Soil Salinity

Last updated: August 27, 2018

What Does Soil Salinity Mean?

Soil salinity is a term used to describe the salt content within soil. Salt is a naturally occurring mineral within soil and water that affects the growth and vitality of plants.

Soil salinity can be influenced through several different factors ranging from human influence to environmental causes. If the salt content becomes high, the soil becomes known as sodic soil and can present many difficulties when used as a growing medium.


Maximum Yield Explains Soil Salinity

Over a long period of time, soil minerals release salts. These salts can then be flushed out by soil drainage or precipitation. Additionally, salts can be deposited into the soil by dust, or over time through the overuse of irrigation.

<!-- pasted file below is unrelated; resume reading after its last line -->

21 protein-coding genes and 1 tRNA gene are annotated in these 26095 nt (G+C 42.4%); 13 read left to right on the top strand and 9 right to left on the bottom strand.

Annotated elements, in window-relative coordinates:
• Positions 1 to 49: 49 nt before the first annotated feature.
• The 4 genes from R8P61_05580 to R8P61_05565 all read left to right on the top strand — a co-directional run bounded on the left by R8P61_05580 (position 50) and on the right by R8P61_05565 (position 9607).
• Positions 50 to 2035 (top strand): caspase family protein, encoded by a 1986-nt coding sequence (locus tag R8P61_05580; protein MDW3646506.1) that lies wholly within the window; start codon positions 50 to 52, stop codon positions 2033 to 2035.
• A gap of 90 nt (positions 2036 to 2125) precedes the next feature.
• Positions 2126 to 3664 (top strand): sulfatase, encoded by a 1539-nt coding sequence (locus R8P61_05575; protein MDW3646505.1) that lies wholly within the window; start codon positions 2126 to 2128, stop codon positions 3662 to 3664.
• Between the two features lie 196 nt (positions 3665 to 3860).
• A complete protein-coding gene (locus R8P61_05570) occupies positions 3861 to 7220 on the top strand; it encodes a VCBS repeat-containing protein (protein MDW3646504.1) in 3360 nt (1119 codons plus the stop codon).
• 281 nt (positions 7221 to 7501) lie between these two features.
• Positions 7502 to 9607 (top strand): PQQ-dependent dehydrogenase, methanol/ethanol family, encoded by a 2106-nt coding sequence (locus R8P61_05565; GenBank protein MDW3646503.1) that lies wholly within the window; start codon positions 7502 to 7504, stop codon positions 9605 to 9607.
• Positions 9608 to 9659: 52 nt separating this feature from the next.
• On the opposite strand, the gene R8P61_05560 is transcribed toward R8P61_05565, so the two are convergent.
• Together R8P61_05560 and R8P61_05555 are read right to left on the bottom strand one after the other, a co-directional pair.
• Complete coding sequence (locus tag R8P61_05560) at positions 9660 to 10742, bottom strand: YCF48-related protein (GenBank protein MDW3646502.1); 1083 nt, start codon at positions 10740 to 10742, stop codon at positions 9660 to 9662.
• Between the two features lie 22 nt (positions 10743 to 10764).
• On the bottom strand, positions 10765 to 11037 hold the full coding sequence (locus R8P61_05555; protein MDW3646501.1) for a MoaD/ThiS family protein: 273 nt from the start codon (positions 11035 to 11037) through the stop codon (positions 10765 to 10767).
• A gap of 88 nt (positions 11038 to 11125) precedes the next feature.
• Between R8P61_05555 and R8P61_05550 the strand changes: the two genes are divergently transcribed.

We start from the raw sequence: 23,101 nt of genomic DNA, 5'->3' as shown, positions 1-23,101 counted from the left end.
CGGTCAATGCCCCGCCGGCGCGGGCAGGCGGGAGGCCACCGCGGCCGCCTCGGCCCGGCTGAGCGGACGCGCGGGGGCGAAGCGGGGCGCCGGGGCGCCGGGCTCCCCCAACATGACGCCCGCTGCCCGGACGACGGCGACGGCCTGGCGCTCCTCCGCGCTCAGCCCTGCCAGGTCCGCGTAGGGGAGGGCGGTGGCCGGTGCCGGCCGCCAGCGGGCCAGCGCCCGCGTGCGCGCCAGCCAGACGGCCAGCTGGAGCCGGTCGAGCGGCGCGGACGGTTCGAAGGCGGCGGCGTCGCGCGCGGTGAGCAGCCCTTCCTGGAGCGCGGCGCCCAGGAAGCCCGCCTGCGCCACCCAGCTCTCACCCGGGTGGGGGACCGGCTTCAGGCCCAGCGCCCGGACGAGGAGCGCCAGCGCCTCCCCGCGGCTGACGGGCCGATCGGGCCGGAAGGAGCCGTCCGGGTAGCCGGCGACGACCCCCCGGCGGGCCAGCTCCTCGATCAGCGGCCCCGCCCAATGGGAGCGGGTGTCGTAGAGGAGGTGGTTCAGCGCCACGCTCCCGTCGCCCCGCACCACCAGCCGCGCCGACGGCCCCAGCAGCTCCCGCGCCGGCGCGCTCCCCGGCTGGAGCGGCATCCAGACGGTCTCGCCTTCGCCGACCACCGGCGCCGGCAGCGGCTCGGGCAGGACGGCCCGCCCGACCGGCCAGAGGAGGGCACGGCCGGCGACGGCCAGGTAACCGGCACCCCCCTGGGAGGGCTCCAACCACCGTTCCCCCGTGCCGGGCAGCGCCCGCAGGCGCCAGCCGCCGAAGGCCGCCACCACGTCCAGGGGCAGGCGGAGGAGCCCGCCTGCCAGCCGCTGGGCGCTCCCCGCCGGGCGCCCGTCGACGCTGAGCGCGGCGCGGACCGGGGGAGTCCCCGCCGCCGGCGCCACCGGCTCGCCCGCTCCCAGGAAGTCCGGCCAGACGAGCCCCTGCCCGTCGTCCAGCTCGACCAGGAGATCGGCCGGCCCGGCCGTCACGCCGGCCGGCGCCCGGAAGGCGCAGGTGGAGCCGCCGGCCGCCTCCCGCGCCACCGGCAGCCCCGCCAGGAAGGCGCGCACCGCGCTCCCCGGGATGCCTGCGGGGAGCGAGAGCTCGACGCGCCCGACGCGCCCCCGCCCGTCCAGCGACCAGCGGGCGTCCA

Some areas have naturally occurring saline soils, like places in Africa and the Middle East, while others have a much lower salinity, such as Europe and North America.

There are several different consequences when soil has a high salt content. First and foremost, a high salinity is detrimental to plant growth, vitality, and yield.

Although some salt is a necessity for plant growth, too much salt will result in a plant that suffers from dehydration, yield decline, or death.

When planting in soil that may have a high saline content, it is important to know the salinity tolerance of individual crops.


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